How Annotation Reshapes Student Reading
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GoogleLitTrips Reading List's insight:
I wanted to like this article a bit more than I did like it. But, it does contain several elements of really good ideas and reasoning behind annotating as one reads to make the article well-worth consideration.
My only reservations being the tone implying that there is essentially only one way to annotate that is effective and that straying from that "way" is counterproductive. I don't doubt that for the author his or her (?) annotation method are sufficiently effective to justify which elements of annotation and marginalia work and don't work.
And, I have no doubt that for students yet to have discovered the value of annotation, that the suggestions are excellent starting points for incorporating the practice into their reading habit.
And in my own case, I certainly find the case for employing highlighting and marginalia as far more effective than attempting to accomplish similar goals via note taking on paper in a notebook "away" from the original text where one not only has to record thoughts but also has to scribble at least bits and pieces of the text being thought about in order to solidify the connection of thoughts to to text provoking those thoughts.
And, if and when literally used for review purposes, which is a common practice, though in many cases, the act of writing notes and marginalia can be amazingly affective whether reviewed or not, it is for many quite a bit more off-putting to have to read and review ping pong style; shifting one's eyes back and forth between what is written in the book and what is written in a note book about what is written in a book.
Alternate thoughts based upon my classroom observations about annotation strategies...
Yes connecting highlighting with symbols is a great practice. Yet, by highlighting using a color-coding system can often accomplish the same sort of benefit in one-fewer steps. That is perhaps one might create a color code of highlights with a system such as using yellow to highlight one thematic thread, while using blue to highligh a separate thematic thread. Or using one color to represent vocabulary of interest or importantance while using another color to highlight what might be the essential articulation of a paragraph or page's focus. The possibilities are endless. It can be as simple as choosing one color to note topic sentences, another to note evidence, and a third to note commentary. A quick scan of highlights by color and THEN by any textual annotation associated with the highlights of the same color builds a strong bridge between those highlights throughout a reading.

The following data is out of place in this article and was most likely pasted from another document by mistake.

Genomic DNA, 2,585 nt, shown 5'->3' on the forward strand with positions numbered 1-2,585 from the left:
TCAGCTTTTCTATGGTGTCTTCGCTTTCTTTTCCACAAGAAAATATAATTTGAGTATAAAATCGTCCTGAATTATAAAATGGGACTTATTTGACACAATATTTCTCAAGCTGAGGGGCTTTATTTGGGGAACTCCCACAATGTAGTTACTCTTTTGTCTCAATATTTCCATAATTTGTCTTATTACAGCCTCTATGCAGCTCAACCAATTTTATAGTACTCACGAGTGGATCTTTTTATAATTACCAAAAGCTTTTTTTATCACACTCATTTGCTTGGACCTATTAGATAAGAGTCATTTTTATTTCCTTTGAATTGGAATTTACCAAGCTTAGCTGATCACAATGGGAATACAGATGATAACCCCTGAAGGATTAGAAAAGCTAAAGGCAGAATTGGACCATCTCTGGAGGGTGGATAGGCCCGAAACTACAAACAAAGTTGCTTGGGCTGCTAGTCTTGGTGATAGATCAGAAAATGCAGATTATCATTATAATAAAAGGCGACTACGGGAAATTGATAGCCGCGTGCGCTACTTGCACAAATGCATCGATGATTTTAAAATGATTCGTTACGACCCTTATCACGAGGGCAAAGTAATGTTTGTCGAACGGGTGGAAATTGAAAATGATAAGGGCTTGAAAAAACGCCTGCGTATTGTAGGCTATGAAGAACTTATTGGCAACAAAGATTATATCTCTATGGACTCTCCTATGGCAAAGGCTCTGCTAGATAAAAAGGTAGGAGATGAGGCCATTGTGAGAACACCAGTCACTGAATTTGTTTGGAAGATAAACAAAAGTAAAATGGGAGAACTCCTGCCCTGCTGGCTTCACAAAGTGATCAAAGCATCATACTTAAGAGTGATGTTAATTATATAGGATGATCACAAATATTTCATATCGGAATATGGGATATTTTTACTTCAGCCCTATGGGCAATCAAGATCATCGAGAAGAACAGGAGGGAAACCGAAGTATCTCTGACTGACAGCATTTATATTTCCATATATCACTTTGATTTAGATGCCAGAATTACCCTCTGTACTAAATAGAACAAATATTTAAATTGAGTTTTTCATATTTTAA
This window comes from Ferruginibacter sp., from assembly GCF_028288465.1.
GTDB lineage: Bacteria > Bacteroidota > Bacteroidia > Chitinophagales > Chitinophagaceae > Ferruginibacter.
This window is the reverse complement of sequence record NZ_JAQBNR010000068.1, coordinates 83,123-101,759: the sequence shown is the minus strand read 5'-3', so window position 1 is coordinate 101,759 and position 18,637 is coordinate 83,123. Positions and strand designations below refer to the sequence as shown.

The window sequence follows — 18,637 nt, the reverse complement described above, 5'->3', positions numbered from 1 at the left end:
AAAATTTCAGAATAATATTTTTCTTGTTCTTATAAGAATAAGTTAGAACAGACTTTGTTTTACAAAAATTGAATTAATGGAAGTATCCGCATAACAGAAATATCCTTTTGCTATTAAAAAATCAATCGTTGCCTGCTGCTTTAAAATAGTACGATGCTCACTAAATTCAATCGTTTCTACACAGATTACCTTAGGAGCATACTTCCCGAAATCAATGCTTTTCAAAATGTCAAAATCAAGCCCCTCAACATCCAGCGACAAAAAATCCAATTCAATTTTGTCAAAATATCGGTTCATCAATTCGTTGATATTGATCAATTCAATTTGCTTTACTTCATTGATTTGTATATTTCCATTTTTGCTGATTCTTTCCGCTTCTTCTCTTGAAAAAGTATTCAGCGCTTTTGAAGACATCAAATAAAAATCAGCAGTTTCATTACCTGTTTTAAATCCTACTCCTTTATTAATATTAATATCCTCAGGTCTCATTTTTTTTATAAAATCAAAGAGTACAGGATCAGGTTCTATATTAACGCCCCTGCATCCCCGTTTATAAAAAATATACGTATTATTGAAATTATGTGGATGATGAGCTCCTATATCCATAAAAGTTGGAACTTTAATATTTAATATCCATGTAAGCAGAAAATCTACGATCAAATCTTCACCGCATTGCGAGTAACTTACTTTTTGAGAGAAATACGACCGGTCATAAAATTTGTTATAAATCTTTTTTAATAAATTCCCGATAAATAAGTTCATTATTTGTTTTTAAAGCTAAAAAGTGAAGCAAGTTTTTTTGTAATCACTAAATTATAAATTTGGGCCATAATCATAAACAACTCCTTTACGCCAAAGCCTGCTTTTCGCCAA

And to a certain extent, I'd agree that marginalia such as "Wow!" can be even richer when notation of the reason for the exclamatory remark is included, though I would not be so presume to suggest that without the additional notation "doesn't warrant taking up space." Wow!" is an indicator of having had a joyful Vygotskian moment so significant that the notation may amount to little more than a redundancy or, perhaps worse, an attempt to guess what a teacher might want one to say about the point.
However, on the other hand, I am much more in agreement when the personal reactions is "Boring!" On one hand "Wow!" is a very personalized connection to a mind opening moment, while "Boring!" is in many ways merely a pre-emptive articulation of one's closed mind moment.